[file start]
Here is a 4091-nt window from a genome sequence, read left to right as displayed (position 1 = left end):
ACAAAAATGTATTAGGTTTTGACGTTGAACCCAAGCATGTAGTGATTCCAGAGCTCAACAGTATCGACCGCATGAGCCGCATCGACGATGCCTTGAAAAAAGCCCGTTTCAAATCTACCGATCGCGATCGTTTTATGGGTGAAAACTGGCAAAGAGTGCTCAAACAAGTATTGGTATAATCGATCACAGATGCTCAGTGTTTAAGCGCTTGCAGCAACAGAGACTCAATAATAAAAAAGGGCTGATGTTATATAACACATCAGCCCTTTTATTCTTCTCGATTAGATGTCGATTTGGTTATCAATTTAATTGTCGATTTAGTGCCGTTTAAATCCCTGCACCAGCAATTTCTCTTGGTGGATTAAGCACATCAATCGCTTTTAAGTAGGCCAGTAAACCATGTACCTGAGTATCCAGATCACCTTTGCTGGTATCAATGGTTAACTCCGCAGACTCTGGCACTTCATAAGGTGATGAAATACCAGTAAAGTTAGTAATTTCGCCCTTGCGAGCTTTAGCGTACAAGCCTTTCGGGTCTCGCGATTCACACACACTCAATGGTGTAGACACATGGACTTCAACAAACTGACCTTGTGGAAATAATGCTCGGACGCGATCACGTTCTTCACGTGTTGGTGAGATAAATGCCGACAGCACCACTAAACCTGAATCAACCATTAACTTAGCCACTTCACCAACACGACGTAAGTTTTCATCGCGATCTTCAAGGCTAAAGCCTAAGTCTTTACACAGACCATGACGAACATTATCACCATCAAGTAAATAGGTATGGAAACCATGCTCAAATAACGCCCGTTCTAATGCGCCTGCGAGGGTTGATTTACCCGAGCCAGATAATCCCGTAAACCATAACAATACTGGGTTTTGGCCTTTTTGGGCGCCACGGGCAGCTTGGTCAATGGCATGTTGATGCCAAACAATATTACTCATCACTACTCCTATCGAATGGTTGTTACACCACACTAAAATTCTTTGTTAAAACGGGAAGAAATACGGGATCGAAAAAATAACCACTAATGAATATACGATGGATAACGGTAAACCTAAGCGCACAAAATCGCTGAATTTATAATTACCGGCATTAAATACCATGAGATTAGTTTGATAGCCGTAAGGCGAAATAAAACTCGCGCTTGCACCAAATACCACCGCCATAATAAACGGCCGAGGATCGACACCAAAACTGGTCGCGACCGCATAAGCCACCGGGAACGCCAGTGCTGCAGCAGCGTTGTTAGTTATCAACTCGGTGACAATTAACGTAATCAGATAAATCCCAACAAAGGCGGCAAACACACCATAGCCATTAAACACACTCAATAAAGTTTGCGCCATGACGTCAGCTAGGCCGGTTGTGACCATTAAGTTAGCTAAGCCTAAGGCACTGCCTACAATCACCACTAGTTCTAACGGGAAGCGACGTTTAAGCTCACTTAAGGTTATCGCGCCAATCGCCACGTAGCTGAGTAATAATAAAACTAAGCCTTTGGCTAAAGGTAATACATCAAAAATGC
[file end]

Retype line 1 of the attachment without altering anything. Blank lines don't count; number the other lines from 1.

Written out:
Here is a 4091-nt window from a genome sequence, read left to right as displayed (position 1 = left end):